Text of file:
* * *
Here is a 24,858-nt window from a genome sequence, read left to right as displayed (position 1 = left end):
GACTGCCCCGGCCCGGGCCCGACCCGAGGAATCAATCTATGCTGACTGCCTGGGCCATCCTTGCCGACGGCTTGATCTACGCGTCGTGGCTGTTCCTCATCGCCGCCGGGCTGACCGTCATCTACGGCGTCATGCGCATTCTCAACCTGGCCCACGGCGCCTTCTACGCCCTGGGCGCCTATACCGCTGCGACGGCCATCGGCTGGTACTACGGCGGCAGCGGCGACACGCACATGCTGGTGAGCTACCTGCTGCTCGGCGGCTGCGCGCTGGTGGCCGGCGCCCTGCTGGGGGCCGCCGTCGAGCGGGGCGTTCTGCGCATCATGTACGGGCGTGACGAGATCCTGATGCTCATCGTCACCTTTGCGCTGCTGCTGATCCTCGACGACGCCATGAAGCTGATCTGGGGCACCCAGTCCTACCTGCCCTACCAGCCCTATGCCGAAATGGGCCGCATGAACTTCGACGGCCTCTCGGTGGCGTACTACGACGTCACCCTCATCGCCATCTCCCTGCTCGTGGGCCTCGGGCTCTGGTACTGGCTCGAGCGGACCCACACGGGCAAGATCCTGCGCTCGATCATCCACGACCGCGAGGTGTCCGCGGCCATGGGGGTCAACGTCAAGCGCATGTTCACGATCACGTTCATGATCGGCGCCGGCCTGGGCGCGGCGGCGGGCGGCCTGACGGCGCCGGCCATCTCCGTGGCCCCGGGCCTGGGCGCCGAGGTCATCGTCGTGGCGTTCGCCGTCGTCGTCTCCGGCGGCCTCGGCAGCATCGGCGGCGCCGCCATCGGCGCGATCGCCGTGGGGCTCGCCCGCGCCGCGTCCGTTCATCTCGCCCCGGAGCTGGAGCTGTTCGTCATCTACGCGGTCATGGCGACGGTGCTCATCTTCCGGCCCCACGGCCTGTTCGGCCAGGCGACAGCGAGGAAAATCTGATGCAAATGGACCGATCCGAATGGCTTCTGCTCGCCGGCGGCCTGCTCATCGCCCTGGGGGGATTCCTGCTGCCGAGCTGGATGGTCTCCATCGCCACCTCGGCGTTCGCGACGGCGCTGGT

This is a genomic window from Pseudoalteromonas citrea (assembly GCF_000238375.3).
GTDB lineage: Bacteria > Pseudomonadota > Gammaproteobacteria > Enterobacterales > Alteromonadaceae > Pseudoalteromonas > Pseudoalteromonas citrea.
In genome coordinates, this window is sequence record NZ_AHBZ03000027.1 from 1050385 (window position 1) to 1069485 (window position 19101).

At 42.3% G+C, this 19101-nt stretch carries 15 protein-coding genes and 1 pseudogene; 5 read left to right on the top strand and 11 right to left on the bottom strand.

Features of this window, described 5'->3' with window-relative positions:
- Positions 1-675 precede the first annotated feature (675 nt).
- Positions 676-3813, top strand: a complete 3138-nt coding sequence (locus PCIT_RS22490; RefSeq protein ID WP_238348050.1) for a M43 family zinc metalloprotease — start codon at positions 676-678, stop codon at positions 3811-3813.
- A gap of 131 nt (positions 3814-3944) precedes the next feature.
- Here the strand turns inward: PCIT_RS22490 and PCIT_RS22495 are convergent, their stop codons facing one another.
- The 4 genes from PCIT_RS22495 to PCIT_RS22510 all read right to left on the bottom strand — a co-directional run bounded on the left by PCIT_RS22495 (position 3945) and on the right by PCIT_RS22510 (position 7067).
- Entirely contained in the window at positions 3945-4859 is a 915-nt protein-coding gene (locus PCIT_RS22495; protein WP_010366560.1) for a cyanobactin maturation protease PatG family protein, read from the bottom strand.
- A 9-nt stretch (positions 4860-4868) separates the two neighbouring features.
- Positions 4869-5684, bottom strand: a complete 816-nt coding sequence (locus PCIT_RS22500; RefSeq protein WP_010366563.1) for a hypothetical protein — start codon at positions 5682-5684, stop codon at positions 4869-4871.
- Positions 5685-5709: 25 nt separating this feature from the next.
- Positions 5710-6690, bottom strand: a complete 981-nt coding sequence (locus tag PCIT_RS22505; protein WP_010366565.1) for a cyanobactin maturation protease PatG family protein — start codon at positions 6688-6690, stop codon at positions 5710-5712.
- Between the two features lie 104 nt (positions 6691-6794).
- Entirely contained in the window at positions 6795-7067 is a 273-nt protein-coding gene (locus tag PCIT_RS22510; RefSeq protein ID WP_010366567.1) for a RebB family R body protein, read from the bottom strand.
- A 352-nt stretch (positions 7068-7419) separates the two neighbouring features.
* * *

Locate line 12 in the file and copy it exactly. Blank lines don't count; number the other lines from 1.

- The 4 genes from PCIT_RS22495 to PCIT_RS22510 all read right to left on the bottom strand — a co-directional run bounded on the left by PCIT_RS22495 (position 3945) and on the right by PCIT_RS22510 (position 7067).